post #5. I’ve spent the past half-year building with wonderful people I re/met on the internet. Our squad consists of a site, private Discord server, and a multisig wallet. With them we’ve developed a practice of building in the open and are in the midst of hosting our first experience – exquisite.land.
what’s in a squad? #
A squad is a collective identity in which I can participate to create something more intricate, comprehensive, and wonderful than with just myself. It is not a startup, nor an organization with a mission statement, nor a non-profit, nor a consultancy. Some phrases I’ve used are “open source studio”, “pre-DAO collective”, “design collaborative”, and “a shared playground for creativity”. But none quite capture the unique structure that we’ve formed.
Our calls are space we hold in which we invite one other to explore and create what wants to be built at the intersection of all our interests and diverse perspectives and past experiences. We have confidence that our thinking about these problems is aligned enough to be able to act independently yet in congruence with each other – whether on a public Twitter space or in a community bug-handling channel in Discord.
The majority of our behind-the-scenes work is on YouTube and Github. Everything from open-ended ideation sessions, focused Figma design jams, to Solidity devops and debugging. It took some getting used to working with a recorder on – but we do it with the intention of a) helping others do what we are doing and b) continually broadcasting a “come build with us” beacon. We’ve found multiple friends this way who have helped us made what we have today possible and we look forward to meeting many more.
Having everything recorded also makes it easier to catch up on a missed session or review a video to warm up context. This is resonant with the intention of working with the garage door up and we believe this may be a building block for maintining sustainable open-source community tools and media long-term.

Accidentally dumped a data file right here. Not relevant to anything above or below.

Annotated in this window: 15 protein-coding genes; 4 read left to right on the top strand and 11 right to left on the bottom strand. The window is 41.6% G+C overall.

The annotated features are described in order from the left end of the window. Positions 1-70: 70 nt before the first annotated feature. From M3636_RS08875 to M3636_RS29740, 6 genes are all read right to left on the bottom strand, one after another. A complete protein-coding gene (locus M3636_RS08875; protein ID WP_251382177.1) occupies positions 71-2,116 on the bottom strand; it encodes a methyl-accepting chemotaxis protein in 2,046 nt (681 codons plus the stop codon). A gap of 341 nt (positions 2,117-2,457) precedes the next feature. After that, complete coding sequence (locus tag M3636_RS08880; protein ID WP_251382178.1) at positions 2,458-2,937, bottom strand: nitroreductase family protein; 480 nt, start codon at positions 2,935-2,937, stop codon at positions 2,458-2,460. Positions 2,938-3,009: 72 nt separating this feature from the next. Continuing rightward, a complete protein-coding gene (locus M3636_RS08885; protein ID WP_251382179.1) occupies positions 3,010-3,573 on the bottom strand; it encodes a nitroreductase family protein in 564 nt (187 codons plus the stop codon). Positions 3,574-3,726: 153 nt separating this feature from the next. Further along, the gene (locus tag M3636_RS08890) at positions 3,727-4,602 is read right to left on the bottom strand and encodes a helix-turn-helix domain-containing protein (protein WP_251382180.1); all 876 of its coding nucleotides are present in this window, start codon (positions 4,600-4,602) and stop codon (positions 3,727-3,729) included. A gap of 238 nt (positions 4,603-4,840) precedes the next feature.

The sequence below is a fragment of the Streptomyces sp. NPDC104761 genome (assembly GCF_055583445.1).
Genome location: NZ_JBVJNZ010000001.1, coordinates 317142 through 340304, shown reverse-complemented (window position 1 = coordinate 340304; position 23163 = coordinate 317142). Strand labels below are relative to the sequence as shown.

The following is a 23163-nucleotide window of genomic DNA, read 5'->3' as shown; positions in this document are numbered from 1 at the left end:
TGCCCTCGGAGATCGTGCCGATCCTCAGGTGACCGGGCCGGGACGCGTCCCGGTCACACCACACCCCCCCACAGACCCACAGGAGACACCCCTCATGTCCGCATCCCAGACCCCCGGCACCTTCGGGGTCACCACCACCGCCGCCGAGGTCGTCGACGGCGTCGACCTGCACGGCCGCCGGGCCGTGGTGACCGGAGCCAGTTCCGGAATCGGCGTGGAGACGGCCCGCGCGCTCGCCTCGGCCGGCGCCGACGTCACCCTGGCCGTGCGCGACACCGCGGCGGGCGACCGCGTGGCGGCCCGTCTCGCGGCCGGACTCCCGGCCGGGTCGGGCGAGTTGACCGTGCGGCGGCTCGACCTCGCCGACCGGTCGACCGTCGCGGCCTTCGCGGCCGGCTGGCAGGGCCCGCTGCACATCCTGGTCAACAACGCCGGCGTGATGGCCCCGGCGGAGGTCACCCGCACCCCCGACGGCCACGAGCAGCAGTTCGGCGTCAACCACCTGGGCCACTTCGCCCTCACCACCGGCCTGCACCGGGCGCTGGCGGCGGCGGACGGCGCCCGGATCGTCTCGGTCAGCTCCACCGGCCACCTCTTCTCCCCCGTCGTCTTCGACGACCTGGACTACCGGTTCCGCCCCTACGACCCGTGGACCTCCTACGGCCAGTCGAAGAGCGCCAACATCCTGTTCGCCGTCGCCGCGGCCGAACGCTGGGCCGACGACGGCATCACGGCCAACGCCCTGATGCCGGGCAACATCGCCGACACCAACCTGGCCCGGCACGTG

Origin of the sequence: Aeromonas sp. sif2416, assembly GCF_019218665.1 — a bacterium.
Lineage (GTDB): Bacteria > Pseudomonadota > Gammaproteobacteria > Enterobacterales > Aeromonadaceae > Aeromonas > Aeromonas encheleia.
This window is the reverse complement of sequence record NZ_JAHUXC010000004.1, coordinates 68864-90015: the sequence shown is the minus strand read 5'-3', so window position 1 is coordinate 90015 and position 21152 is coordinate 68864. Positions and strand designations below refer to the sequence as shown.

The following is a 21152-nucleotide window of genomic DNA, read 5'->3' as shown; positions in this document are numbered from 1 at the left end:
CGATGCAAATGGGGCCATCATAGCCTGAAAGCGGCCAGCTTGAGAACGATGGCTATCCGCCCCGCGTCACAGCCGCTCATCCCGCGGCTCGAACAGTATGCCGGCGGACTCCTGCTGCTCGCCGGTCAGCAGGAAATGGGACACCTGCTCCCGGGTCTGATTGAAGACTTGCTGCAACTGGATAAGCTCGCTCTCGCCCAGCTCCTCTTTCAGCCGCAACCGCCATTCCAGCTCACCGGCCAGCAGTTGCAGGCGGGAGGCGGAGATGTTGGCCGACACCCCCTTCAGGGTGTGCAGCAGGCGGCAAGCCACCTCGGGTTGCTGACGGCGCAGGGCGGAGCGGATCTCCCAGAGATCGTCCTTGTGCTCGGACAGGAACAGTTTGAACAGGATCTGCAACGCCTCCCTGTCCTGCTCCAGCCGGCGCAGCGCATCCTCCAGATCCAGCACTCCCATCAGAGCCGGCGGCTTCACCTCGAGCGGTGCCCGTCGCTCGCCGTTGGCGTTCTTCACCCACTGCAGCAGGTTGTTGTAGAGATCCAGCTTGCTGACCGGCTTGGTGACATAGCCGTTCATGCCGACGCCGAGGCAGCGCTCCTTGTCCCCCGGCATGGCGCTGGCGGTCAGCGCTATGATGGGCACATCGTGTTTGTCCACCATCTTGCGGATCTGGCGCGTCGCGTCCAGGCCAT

working with a squad is fun #
Solving interesting problems with people who care about them as deeply as I do is encouraging and liberating. Spending a lot of time together talking about things, and then delivering those things tends to build confidence in each other quickly. Our main compass heading is whether what we are doing is fun and healthy. If it does not feel as such, we figure out why and how we can get it to a place where it does feel that way. Also:
- losses & wins are shared across more people – sudden influxes of attention are much easier to process as a group, as are longer periods of nothing happening
- it’s easier to hold complex context stacks as a group when they span several domains and tie together design, technical, community, finance, and creative components
- the surface area for potential social connections and outside collaborations is immensely larger with each additional member
- it’s easier to explain what I am doing when I have a website and prototypes I can point to made by a few other people on a similar wavelength
- having our whole squad in a room together establishes an environment where live iteration, experimentation, and discoveries can happen. It’s like having a social meta-context brain accessible to you at all times